Poor oral hygiene correlates with maximal cIMT and atherosclerotic plaqueYu H et al., J Dent Res. 2014 - J Dent Res. 2014 Jun 16
Association of Carotid Intima-media Thickness and Atherosclerotic Plaque with Periodontal Status
Yu H, Qi LT, Liu LS, Wang XY, Zhang Y, Huo Y.
|J Dent Res. 2014 Jun 16. [Epub ahead of print]|
BackgroundChronic inflammatory reaction occurs throughout atherogenesis, and both epidemiological and microbiological studies have shown a possible association between clinical/subclinical atherosclerosis and chronic periodontitis [1-4]. Mechanisms linking the two diseases remain to be determined.
Hyperglycaemic individuals are at higher risk of both atherosclerosis and chronic periodontitis, which further suggests a link between the two conditions [5,6].
In China, chronic periodontitis is a public oral health problem. This study aimed to investigate the association between subclinical atherosclerosis and periodontal status in China. 434 men and 413 women were included in this study. 245 of 847 participants were regarded as having atherosclerosis plaque (maximal carotid intima media thickness (cIMT) >1.2 mm).
- Over the whole sample, cIMT was significantly correlated with mean plaque index (PLI), in a multiple linear regression model adjusting for multiple traditional risk factors (nonstandardised β: 0.068 (95%CI: 0.033-0.103, P<0.001). Euglycaemic participants showed a similar correlation.
- In hyperglycaemic patients, a correlation was found between mean attachment loss (AL) and cIMT, such that each 1-mm increment in mean AL corresponded to a 0.018-mm increase in maximal cIMT after adjustment (95%CI: 0.005-0.031, P=0.006).
- In multiple logistic regression, the whole sample showed a greater risk of atherosclerotic plaque with increased mean PLI (adj OR: 2.051, 95%CI: 1.410-2.982) after adjusting for traditional risk factors. A similar OR was seen in euglycaemic participants.
- In hyperglycaemic participants, the prevalence of atherosclerotic plaque was significantly correlated with mean AL (adj OR: 1.183, 95%CI: 1.021-1.371, P=0.025), and AL 3% (meaning sites with AL >3mm), AL 4% and AL 5% were also all mildly but significantly correlated with increased risk of atherosclerotic plaque.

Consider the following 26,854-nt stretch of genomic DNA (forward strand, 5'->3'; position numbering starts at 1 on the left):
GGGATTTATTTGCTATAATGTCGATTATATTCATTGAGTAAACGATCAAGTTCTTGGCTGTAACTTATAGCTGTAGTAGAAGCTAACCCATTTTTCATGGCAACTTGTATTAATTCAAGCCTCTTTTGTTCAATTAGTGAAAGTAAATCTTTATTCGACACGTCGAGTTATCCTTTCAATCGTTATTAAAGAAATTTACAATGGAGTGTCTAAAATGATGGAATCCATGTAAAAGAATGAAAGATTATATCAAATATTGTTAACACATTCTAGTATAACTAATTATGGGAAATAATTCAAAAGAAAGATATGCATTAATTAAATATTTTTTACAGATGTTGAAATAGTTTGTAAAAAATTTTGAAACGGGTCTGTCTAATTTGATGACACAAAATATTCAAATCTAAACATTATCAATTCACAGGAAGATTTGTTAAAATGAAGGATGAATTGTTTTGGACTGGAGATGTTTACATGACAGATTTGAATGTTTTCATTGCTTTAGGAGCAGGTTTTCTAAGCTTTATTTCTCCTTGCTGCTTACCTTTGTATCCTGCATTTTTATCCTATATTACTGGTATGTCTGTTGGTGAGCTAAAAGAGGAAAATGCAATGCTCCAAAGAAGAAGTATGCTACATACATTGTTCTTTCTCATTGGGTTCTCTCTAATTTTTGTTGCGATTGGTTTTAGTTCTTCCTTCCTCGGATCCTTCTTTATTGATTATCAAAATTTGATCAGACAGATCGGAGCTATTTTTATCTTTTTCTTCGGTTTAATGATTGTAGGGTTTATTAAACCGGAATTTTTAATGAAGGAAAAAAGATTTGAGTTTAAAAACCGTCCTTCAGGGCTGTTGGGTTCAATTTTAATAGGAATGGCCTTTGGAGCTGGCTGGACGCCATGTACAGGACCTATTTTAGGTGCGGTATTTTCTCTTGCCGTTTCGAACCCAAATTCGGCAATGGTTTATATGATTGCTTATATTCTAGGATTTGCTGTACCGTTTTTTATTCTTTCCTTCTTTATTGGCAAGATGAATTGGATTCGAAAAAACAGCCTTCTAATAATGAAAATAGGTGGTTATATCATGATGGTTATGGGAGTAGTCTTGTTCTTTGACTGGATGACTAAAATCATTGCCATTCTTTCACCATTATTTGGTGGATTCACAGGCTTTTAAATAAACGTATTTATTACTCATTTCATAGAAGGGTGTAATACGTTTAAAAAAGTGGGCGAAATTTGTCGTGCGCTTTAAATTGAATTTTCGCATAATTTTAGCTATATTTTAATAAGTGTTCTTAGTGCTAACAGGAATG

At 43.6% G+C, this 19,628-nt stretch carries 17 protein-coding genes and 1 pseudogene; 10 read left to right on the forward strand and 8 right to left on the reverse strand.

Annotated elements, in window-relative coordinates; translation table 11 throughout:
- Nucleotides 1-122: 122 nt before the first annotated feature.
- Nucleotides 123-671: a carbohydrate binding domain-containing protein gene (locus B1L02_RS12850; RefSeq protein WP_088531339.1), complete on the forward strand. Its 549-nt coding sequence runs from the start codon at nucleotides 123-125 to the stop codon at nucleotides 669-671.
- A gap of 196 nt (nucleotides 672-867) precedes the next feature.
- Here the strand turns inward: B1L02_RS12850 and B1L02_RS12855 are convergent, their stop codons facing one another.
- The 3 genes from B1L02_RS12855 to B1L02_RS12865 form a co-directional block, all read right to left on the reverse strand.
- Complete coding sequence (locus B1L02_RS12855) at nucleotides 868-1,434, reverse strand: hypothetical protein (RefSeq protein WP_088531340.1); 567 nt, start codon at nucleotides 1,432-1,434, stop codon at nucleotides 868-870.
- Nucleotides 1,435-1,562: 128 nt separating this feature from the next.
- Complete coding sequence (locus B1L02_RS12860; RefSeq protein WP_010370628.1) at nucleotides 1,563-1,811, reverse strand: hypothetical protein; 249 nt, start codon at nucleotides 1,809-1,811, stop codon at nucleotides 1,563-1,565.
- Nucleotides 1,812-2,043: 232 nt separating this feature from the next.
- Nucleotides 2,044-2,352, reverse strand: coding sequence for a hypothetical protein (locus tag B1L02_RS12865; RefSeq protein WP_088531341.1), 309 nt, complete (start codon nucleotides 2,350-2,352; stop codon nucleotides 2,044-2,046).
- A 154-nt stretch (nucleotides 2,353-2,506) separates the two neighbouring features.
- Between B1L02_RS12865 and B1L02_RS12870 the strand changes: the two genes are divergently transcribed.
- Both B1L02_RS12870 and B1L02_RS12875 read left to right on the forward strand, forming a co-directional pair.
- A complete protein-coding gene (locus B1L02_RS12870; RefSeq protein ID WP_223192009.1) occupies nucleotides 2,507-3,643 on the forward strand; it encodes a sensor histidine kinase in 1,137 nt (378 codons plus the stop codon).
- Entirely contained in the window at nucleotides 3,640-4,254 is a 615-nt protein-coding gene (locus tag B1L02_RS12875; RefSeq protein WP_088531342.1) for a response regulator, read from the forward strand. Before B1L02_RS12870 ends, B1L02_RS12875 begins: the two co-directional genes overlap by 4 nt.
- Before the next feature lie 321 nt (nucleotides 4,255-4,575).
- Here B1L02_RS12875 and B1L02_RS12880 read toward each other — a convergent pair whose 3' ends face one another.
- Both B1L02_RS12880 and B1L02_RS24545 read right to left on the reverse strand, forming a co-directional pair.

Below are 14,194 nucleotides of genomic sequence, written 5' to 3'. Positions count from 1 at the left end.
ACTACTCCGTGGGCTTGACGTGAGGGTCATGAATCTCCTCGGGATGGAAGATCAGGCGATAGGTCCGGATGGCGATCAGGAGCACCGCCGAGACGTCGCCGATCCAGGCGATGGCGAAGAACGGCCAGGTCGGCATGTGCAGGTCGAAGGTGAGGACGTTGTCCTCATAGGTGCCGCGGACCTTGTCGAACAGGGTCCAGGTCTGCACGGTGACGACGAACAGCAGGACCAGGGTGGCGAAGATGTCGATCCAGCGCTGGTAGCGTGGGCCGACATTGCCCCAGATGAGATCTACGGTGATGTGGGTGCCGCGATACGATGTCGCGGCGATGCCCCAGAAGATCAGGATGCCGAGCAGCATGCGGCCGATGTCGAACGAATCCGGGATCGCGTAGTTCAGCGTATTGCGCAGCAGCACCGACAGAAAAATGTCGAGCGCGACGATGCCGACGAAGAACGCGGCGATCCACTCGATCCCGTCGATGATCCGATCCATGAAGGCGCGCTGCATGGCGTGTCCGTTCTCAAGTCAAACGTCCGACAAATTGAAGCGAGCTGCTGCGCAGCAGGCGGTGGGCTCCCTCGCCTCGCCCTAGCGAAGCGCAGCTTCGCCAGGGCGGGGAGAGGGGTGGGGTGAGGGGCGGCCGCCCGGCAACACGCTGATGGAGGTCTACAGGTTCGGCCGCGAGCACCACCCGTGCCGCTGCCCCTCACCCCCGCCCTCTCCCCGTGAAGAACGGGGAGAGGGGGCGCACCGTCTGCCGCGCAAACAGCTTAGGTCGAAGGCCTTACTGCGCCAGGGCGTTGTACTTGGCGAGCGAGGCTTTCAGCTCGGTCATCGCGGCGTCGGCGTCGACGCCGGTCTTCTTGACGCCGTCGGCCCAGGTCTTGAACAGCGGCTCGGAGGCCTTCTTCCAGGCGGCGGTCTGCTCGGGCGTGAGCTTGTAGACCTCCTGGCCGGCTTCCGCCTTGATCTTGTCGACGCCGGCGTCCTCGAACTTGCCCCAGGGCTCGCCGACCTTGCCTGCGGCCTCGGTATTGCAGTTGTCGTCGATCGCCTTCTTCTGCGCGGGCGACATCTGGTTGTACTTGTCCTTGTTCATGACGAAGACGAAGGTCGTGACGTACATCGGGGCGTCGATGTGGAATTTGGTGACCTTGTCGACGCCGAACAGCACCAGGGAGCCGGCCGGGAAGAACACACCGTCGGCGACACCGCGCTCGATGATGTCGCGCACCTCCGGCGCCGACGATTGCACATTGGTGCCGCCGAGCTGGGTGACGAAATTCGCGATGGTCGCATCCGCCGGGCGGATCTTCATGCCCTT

ConclusionThis study shows that mean PLI, an important indicator of oral hygiene, was correlated with cIMT and atherosclerotic plaque in the total study sample, and in euglycaemic participants. Clinical AL, which reflects the extent of periodontal tissue destruction, was associated with maximal cIMT in a dose-dependent manner and atherosclerotic plaque in hyperglycaemic participants.
Find this article on Pubmed
1. Ford PJ, Gemmell E, Chan A et al. (2006). Inflammation, heat shock proteins and periodontal pathogens in atherosclerosis: an immunohistologic study. Oral Microbiol Immunol 21:206-211.
2. Hayashida H, Saito T, Kawasaki K, et al. (2013). Association of periodontitis with carotid artery intimamedia thickness and arterial stiffness in community-dwelling people in Japan: the Nagasaki Islands study. Atherosclerosis 229:186-191.
3. Jung YS, Shin MH, Kim IS, et al. (2013). Relationship between periodontal disease and subclinical atherosclerosis: the Dong-gu Study. J Clin Periodontol 41:262-268.
4. Tonetti MS, Van Dyke TE (2013). Periodontitis and atherosclerotic cardiovascular disease: consensus report of the Joint EFP/AAP Workshop on Periodontitis and Systemic Diseases. J Clin Periodontol 40(Suppl 14):24-29.
5. Chistiakov DA, Sobenin IA, Bobryshev YV, Orekhov AN (2012). Mitochondrial dysfunction and mitochondrial DNA mutations in atherosclerotic complications in diabetes. World J Cardiol 4:148-156.
6. Southerland JH, Moss K, Taylor GW, et al. (2012). Periodontitis and diabetes associations with measures of atherosclerosis and CHD. Atherosclerosis 222:196-201.